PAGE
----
The Aesthetics of Outdoor Spaces in the Victorian Period

Humanities, Literature & Arts (General)

One-day PGR Study Day at the University of Chester to explore the aesthetics of outdoor spaces during the Victorian period.  

This interdisciplinary study day will chart the changing social and cultural perceptions of the outdoors during the nineteenth century.  Dr Jude Piesse, of Liverpool John Moores University, will deliver the keynote lecture discussing Darwin’s lost childhood garden.

The recent restoration of a walled garden adjacent to the English Department’s Victorian building, which involved undergraduates, the gardening team, PGRs and staff, as well as two public study days, provides the inspiration for this event. (not sure if we need this paragraph)

The changing environment in which the Victorians found themselves was affected by the growth of industrial towns and cities, in response to this, green spaces became increasingly important, and the development of public parks in the 1840s and the popularity of suburban gardening and allotments took on considerable significance in many people’s lives. This Study Day will bring together researchers from the creative arts and humanities to explore ways that the lifestyles and environments altered in the Victorian period and consider ways in which early nineteenth century discourse around the environment affected people’s lives, Victorian art, literature and culture in general.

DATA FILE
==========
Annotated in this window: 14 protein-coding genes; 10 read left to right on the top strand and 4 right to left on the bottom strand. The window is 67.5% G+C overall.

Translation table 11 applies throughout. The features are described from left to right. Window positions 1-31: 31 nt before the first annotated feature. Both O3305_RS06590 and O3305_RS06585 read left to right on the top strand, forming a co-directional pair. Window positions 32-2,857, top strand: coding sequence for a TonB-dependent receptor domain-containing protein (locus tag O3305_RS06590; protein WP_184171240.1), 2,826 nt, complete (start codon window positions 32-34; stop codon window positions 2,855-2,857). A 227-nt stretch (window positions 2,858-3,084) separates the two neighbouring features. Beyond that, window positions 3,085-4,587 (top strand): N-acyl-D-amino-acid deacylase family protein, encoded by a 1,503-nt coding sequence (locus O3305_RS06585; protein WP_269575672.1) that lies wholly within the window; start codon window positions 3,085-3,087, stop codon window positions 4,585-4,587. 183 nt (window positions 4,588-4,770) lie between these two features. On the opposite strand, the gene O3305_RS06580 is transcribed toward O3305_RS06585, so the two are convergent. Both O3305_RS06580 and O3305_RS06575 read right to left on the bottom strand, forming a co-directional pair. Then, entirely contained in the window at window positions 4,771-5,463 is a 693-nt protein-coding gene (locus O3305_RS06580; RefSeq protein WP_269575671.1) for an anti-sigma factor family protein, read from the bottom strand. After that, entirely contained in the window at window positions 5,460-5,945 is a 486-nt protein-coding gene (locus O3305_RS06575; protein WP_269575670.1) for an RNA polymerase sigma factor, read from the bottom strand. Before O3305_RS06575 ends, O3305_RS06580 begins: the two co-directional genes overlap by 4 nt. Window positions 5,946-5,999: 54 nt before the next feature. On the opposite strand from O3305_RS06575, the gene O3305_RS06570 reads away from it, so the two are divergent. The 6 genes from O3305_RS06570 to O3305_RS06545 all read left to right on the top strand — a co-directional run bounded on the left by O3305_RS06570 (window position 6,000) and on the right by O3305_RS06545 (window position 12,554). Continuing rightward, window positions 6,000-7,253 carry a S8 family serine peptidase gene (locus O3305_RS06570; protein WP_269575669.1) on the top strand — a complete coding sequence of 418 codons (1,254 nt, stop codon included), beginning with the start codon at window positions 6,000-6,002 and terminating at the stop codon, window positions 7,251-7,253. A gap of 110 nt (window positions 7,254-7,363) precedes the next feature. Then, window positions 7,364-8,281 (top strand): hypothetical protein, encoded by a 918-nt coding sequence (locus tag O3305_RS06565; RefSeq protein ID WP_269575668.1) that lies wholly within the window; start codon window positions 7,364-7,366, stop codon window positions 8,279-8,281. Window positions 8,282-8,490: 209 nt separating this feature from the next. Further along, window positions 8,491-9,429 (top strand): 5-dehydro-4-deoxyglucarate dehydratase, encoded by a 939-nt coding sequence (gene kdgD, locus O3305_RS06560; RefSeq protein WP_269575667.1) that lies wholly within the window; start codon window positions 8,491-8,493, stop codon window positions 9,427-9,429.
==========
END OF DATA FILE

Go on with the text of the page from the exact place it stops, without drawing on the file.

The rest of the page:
We welcome abstracts (of up to 350 words) for 20 minutes papers, along with a brief (100 word) biography, addressing areas relating to the aesthetics of outdoors spaces. Topics may include, but are not limited to:

  • The representation of the garden as a space of solace and refuge 

  • Literary representations of green spaces as metaphors for the Edenic space

  • Representations of empire 

  • Women and the outdoor space

  • Gender and gardening

  • The interiority of the outdoor space

  • Outdoor spaces as communal settings

  • The language of flowers

  • Working class gardens

  • Green spaces and conflict

  • Changing public spaces

  • The industrial revolution and outdoor spaces

The aim of the Study Day is to encourage networking between Victorianists in different disciplines within the creative arts and humanities and to highlight the links between research currently being undertaken by PGRs. 

Applicants should send abstracts to by 1st February 2024.